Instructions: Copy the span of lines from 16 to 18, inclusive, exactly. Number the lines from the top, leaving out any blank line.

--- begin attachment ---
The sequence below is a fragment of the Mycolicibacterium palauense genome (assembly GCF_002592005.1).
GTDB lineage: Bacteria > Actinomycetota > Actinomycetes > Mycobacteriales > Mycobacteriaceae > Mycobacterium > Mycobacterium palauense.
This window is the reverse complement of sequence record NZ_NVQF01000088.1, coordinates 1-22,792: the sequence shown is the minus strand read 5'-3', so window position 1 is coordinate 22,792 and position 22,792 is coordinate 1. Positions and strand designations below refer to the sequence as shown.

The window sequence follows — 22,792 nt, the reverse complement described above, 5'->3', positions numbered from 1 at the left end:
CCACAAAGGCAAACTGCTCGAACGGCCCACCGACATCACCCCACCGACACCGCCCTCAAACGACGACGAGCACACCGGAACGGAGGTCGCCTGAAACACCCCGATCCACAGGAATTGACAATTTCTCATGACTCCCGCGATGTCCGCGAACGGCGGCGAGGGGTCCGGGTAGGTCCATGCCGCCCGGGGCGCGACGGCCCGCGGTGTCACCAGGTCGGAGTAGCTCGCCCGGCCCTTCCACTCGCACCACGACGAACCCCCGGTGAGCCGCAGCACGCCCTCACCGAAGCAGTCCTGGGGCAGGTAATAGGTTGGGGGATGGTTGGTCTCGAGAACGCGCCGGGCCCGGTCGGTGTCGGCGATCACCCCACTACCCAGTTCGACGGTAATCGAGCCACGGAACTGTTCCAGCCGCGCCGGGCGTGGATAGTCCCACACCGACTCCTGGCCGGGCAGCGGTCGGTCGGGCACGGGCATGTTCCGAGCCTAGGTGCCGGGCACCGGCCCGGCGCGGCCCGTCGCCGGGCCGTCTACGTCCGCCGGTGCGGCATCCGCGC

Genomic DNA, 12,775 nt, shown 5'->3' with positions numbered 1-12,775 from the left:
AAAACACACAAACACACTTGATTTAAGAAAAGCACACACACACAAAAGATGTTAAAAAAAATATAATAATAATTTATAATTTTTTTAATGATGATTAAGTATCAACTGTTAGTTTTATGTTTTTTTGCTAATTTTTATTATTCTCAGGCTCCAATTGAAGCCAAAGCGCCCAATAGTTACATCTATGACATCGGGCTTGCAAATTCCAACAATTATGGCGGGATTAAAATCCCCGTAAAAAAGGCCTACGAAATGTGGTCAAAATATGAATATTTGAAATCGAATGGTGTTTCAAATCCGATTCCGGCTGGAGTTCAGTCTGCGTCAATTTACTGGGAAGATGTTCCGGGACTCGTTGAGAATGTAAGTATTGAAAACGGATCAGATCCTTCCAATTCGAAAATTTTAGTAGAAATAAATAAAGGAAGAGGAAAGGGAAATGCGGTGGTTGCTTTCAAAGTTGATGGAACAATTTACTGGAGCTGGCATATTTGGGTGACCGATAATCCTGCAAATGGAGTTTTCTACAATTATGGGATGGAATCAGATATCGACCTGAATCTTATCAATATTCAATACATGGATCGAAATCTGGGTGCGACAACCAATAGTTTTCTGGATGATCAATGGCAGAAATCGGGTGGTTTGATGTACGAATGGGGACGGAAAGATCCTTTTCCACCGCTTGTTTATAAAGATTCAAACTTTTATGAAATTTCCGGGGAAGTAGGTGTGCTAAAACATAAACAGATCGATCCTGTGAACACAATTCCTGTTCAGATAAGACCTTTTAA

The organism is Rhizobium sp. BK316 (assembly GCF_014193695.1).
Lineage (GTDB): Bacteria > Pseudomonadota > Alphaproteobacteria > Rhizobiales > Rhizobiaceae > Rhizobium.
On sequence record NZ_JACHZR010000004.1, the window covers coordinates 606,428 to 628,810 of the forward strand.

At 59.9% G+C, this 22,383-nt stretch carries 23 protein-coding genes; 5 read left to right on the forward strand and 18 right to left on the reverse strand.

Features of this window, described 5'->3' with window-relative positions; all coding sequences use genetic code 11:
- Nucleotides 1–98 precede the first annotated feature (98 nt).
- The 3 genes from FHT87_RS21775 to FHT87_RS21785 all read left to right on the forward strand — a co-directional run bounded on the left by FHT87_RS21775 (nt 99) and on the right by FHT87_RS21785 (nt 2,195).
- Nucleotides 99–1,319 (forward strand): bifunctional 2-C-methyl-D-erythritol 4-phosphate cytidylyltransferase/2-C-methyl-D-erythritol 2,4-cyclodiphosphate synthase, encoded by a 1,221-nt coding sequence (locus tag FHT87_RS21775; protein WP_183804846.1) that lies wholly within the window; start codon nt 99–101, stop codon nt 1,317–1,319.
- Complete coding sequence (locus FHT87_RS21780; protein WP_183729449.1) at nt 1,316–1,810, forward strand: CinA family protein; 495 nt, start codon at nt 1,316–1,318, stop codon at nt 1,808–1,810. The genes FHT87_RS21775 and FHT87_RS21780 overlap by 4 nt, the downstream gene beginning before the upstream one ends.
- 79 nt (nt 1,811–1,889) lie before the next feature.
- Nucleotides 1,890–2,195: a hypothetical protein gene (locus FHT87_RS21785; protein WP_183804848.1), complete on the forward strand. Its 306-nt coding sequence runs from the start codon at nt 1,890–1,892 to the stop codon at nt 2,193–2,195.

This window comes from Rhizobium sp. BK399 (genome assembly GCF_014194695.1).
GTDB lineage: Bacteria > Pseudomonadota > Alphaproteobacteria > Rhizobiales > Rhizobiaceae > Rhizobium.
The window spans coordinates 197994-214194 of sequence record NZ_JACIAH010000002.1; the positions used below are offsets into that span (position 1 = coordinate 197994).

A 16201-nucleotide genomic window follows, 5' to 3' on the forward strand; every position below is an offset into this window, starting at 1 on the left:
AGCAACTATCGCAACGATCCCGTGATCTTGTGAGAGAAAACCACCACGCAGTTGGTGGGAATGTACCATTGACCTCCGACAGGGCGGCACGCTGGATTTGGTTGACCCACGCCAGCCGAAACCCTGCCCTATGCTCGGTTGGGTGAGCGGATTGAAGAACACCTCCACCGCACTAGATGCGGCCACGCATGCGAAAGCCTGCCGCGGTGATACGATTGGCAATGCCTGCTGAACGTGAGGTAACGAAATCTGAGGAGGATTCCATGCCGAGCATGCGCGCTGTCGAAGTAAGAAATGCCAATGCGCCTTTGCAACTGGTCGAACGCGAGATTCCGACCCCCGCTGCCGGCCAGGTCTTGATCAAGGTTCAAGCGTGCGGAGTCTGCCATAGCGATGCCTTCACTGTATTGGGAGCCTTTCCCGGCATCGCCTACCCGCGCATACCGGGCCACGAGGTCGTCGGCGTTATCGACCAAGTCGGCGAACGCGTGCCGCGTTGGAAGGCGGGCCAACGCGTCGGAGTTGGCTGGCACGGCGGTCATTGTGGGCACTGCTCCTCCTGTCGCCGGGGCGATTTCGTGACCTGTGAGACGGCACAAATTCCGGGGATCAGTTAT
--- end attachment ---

- Complete coding sequence (locus FHT87_RS21780; protein WP_183729449.1) at nt 1,316–1,810, forward strand: CinA family protein; 495 nt, start codon at nt 1,316–1,318, stop codon at nt 1,808–1,810. The genes FHT87_RS21775 and FHT87_RS21780 overlap by 4 nt, the downstream gene beginning before the upstream one ends.
- 79 nt (nt 1,811–1,889) lie before the next feature.
- Nucleotides 1,890–2,195: a hypothetical protein gene (locus FHT87_RS21785; protein WP_183804848.1), complete on the forward strand. Its 306-nt coding sequence runs from the start codon at nt 1,890–1,892 to the stop codon at nt 2,193–2,195.